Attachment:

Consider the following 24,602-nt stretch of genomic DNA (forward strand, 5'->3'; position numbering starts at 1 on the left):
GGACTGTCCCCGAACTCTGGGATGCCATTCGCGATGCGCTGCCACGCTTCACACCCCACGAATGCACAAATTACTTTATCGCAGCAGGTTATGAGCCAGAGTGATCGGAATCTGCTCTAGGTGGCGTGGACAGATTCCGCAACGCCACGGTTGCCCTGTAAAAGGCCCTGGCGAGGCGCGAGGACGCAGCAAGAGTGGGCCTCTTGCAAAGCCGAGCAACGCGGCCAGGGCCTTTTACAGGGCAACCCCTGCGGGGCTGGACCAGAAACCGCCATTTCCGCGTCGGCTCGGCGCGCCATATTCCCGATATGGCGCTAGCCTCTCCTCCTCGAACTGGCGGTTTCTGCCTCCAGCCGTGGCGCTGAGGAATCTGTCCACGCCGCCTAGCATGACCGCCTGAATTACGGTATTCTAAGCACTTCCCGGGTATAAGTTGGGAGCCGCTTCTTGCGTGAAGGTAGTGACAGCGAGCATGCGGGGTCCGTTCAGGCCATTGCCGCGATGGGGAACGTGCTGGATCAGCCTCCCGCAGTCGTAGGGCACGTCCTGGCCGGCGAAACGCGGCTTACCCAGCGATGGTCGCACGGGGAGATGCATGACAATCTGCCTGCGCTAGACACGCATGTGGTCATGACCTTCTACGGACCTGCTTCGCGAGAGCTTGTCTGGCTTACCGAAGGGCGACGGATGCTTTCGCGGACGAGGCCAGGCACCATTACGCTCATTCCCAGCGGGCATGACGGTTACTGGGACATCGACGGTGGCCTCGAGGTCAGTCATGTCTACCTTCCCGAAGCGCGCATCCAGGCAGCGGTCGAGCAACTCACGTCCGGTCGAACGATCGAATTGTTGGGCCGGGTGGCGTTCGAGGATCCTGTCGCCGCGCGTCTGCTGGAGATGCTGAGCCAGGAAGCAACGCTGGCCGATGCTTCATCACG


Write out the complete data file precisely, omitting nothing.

Consider the following 24,602-nt stretch of genomic DNA (forward strand, 5'->3'; position numbering starts at 1 on the left):
GGACTGTCCCCGAACTCTGGGATGCCATTCGCGATGCGCTGCCACGCTTCACACCCCACGAATGCACAAATTACTTTATCGCAGCAGGTTATGAGCCAGAGTGATCGGAATCTGCTCTAGGTGGCGTGGACAGATTCCGCAACGCCACGGTTGCCCTGTAAAAGGCCCTGGCGAGGCGCGAGGACGCAGCAAGAGTGGGCCTCTTGCAAAGCCGAGCAACGCGGCCAGGGCCTTTTACAGGGCAACCCCTGCGGGGCTGGACCAGAAACCGCCATTTCCGCGTCGGCTCGGCGCGCCATATTCCCGATATGGCGCTAGCCTCTCCTCCTCGAACTGGCGGTTTCTGCCTCCAGCCGTGGCGCTGAGGAATCTGTCCACGCCGCCTAGCATGACCGCCTGAATTACGGTATTCTAAGCACTTCCCGGGTATAAGTTGGGAGCCGCTTCTTGCGTGAAGGTAGTGACAGCGAGCATGCGGGGTCCGTTCAGGCCATTGCCGCGATGGGGAACGTGCTGGATCAGCCTCCCGCAGTCGTAGGGCACGTCCTGGCCGGCGAAACGCGGCTTACCCAGCGATGGTCGCACGGGGAGATGCATGACAATCTGCCTGCGCTAGACACGCATGTGGTCATGACCTTCTACGGACCTGCTTCGCGAGAGCTTGTCTGGCTTACCGAAGGGCGACGGATGCTTTCGCGGACGAGGCCAGGCACCATTACGCTCATTCCCAGCGGGCATGACGGTTACTGGGACATCGACGGTGGCCTCGAGGTCAGTCATGTCTACCTTCCCGAAGCGCGCATCCAGGCAGCGGTCGAGCAACTCACGTCCGGTCGAACGATCGAATTGTTGGGCCGGGTGGCGTTCGAGGATCCTGTCGCCGCGCGTCTGCTGGAGATGCTGAGCCAGGAAGCAACGCTGGCCGATGCTTCATCACG